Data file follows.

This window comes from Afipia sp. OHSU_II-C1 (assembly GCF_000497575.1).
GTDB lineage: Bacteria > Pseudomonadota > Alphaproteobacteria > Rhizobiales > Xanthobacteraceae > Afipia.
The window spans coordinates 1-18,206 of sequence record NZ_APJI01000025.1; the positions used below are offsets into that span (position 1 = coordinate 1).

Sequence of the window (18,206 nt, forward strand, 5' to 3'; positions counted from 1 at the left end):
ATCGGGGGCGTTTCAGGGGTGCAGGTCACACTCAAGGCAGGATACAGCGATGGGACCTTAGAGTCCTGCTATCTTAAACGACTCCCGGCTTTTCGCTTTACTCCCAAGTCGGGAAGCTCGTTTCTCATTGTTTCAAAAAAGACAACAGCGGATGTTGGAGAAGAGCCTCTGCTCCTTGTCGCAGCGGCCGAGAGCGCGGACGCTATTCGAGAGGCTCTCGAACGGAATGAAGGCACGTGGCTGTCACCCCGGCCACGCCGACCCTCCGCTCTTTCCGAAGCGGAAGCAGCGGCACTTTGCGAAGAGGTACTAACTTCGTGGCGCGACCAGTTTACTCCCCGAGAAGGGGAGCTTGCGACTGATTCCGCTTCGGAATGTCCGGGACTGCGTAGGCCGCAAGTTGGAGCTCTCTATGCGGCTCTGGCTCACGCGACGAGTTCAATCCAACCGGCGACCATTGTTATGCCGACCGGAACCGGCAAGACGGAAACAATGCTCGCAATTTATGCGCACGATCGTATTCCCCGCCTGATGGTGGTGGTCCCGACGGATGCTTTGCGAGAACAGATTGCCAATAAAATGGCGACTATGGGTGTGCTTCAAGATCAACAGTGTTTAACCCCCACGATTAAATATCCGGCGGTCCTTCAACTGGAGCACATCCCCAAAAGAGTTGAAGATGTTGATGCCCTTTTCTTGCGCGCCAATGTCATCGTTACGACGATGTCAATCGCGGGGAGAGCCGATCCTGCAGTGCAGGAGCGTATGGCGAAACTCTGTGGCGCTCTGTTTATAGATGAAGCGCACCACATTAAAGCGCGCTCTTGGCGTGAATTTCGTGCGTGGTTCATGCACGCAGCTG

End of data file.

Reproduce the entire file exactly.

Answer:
This window comes from Afipia sp. OHSU_II-C1 (assembly GCF_000497575.1).
GTDB lineage: Bacteria > Pseudomonadota > Alphaproteobacteria > Rhizobiales > Xanthobacteraceae > Afipia.
The window spans coordinates 1-18,206 of sequence record NZ_APJI01000025.1; the positions used below are offsets into that span (position 1 = coordinate 1).

Sequence of the window (18,206 nt, forward strand, 5' to 3'; positions counted from 1 at the left end):
ATCGGGGGCGTTTCAGGGGTGCAGGTCACACTCAAGGCAGGATACAGCGATGGGACCTTAGAGTCCTGCTATCTTAAACGACTCCCGGCTTTTCGCTTTACTCCCAAGTCGGGAAGCTCGTTTCTCATTGTTTCAAAAAAGACAACAGCGGATGTTGGAGAAGAGCCTCTGCTCCTTGTCGCAGCGGCCGAGAGCGCGGACGCTATTCGAGAGGCTCTCGAACGGAATGAAGGCACGTGGCTGTCACCCCGGCCACGCCGACCCTCCGCTCTTTCCGAAGCGGAAGCAGCGGCACTTTGCGAAGAGGTACTAACTTCGTGGCGCGACCAGTTTACTCCCCGAGAAGGGGAGCTTGCGACTGATTCCGCTTCGGAATGTCCGGGACTGCGTAGGCCGCAAGTTGGAGCTCTCTATGCGGCTCTGGCTCACGCGACGAGTTCAATCCAACCGGCGACCATTGTTATGCCGACCGGAACCGGCAAGACGGAAACAATGCTCGCAATTTATGCGCACGATCGTATTCCCCGCCTGATGGTGGTGGTCCCGACGGATGCTTTGCGAGAACAGATTGCCAATAAAATGGCGACTATGGGTGTGCTTCAAGATCAACAGTGTTTAACCCCCACGATTAAATATCCGGCGGTCCTTCAACTGGAGCACATCCCCAAAAGAGTTGAAGATGTTGATGCCCTTTTCTTGCGCGCCAATGTCATCGTTACGACGATGTCAATCGCGGGGAGAGCCGATCCTGCAGTGCAGGAGCGTATGGCGAAACTCTGTGGCGCTCTGTTTATAGATGAAGCGCACCACATTAAAGCGCGCTCTTGGCGTGAATTTCGTGCGTGGTTCATGCACGCAGCTG